I have a Formula 1 fan since 1996 and I never failed to watch every season since I became a fan; sure there are a few races I missed per season due to studies and what not, but overall, I never missed a season.
Being a fan is totally different from hopping in the bandwagon. I know the history of the sport, I know the strategies, I know the innards of these cars, etc. I say this, because a lot of people still think I just hopped on to the bandwagon since my boss liked Formula 1. NO.
I have vivid memories of watching the Spanish GP way back in 1996 and saw this red car flying thru the wet track and won the race. That was the Ferrari F310 driven by Michael Schumacher. Since then, I became a fan of Schumacher, Ferrari, and the sport.
Up to this day, I am still a big fan of the sport and Ferrari; win or lose, even during 2009, there worst year in recent memory, I was still rooting for Ferrari. I didn’t jump into the bandwagon for the new dominant teams or drivers… I stuck with my team like a true fan.
So being a fan of Formula 1, of course, I am a bit of a speed freak; I also enjoy me some World Rally Championship, World Endurance Championship, and mostly other open wheel racing like Formula 3 and recently Formula E (No I don’t like IndyCar; I mostly like FIA sanctioned events). Naturally, I love driving games, they are my second favorite genre after Role Playing Games.
However, the last racing sim that I owned and really played was Gran Turismo 4 in the PS2 (First racing sim that I played was Gran Turismo 1 in the PS1) and F1 99-02 in the PC. Becoming a PC gamer, however, there were not that many good simulators; sure there was, like I said, F1 99-02, great for F1 fans, can be modded to one’s heart’s content, there is rFactor, Live for Speed, etc., but none caught my heart and passion for racing like Gran Turismo and F1 99-02. Not even the later F1 games from Codemasters caught my eye at first. Games like Assetto Corsa and Projext cars, as well as iRacing, got me intrigued, but I never thought of playing racing games again in my PC.
Suddenly, I stumbled into a Logitech G920 for 66% off… So I decided to load up my favorite sim racing YouTube channels I use to frequent a lot back then, found some new channels and personalities, and found out that a lot of the sim racing games have gotten so much better, the peripherals from the racing wheels, button boxes, displays, transducers, etc., have gotten way better since the last time I was really into sim racing, not to mention that F1 from Codemasters seemed to have imrpoved over the years as well. This whet my appetite and I knew I can no longer pass up a 66% off racing wheel.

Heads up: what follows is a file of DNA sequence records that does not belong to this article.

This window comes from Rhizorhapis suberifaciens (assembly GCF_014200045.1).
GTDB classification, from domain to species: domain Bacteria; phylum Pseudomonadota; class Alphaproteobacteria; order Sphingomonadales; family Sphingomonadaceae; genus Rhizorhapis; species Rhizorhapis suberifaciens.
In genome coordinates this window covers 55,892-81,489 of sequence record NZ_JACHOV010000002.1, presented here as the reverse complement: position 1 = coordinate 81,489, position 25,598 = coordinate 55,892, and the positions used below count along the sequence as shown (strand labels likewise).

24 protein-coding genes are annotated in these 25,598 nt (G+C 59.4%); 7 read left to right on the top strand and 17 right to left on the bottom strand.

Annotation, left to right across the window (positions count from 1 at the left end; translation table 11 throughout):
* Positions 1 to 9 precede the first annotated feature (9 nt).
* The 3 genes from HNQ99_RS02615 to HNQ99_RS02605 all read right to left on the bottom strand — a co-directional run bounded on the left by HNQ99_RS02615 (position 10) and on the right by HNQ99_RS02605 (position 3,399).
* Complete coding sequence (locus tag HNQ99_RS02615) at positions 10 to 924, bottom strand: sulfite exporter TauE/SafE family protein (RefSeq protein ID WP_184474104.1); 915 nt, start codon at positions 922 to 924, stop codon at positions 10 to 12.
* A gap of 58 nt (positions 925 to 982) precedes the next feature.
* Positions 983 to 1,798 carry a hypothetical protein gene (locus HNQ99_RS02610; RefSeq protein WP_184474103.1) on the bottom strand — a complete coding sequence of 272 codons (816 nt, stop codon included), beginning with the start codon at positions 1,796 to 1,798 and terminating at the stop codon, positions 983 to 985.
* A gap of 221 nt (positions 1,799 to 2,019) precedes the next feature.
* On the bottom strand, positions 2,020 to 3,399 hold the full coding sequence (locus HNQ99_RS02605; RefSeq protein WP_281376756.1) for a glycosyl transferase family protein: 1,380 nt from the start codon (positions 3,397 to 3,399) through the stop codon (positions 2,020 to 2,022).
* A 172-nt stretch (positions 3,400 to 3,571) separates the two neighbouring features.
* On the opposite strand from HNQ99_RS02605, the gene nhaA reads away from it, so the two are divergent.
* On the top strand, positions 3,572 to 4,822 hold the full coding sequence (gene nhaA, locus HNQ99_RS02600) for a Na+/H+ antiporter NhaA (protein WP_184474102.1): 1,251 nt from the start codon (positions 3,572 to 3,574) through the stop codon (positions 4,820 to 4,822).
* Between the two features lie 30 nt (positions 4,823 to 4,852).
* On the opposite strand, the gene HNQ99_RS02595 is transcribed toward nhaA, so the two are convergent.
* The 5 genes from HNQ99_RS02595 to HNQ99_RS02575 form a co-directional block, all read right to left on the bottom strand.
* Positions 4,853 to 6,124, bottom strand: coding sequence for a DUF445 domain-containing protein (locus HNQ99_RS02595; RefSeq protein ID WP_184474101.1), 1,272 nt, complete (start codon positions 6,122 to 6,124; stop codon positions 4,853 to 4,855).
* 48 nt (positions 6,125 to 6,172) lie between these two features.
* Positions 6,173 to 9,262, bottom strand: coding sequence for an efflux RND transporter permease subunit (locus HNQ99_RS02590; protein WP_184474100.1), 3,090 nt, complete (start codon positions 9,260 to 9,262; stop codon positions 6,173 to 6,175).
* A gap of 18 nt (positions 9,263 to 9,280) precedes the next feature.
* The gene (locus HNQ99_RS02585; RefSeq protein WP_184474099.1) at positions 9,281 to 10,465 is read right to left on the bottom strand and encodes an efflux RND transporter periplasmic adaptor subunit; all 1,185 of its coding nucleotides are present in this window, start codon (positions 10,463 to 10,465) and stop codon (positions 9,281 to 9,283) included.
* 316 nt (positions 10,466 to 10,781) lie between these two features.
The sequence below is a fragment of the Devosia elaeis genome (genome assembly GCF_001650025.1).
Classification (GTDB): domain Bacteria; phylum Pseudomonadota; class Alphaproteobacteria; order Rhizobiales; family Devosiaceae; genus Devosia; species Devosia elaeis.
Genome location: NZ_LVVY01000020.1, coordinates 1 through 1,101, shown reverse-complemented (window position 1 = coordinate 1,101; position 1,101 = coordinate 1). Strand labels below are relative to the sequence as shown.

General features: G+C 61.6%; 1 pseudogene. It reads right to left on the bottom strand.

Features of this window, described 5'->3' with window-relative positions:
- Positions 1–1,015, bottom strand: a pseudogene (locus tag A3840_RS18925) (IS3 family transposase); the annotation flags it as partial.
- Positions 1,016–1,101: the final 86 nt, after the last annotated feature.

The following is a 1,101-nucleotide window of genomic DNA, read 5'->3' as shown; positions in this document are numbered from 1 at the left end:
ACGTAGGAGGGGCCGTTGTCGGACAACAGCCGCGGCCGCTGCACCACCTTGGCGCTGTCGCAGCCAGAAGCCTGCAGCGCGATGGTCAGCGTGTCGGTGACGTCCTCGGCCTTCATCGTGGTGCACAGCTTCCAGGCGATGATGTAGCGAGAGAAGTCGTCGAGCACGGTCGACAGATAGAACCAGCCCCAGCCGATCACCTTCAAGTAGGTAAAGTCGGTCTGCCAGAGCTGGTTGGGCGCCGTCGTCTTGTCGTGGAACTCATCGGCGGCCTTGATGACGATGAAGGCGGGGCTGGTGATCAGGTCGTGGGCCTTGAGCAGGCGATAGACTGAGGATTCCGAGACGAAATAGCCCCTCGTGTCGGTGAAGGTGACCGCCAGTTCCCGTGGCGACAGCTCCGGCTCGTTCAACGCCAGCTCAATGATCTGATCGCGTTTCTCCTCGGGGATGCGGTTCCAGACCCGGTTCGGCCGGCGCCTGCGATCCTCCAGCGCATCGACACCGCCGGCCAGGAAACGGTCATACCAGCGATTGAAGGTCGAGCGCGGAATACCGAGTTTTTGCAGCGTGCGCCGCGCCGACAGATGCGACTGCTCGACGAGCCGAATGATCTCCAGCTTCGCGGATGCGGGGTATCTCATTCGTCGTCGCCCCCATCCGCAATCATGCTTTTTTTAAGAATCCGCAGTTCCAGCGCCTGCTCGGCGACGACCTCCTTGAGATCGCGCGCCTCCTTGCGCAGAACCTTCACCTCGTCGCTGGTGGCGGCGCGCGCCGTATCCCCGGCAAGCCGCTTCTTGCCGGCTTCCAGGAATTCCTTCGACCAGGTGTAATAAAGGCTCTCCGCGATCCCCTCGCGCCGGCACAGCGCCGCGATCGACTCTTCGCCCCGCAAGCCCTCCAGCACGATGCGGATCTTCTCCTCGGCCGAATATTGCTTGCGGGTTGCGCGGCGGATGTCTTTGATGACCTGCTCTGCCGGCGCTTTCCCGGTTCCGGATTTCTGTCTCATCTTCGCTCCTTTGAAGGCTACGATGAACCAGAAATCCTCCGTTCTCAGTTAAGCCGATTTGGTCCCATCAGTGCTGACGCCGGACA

I also got a racing wheel stand since I just want a dedicated rig for the wheel and pedals to be had mounted and I can easily tuck away at the side of my PC without having to mount and dismount on the desk each time I wanted to play (that is one of my biggest turn offs back when I was younger when I had to mount and dismount from the desk each time). I also decided to get a wheel stand, not a complete cockpit, because I don’t have that much space in my room anymore, nor do I have a real dedicated PC rig for sim racing, thus I got this, a small right that I can easily drag using furniture slides to sit flush with my desk and tuck away when I’m done.
Here are the photos of the items:
I decided to modify the brake pedal, as if you read reviews on the Logitech G29 and G920, the brake pedal gets stiffer and harder to push down on the farther it gets. It tries to emulate the progressive tension of real life brakes, but honestly, it is a terrible system they used to try and emulate the braking characteristics, especially those with a hydraulic brake system. I decided to mod it to make it easier to push down on and I used this video below to help me do so. Very helpful as he mentions the sizes of the hex and screws, so if you don’t have it, you can easier look for the exact size in the hardware store. The pics below were taken using my phone, hence quality isn’t as good as the otehr photos: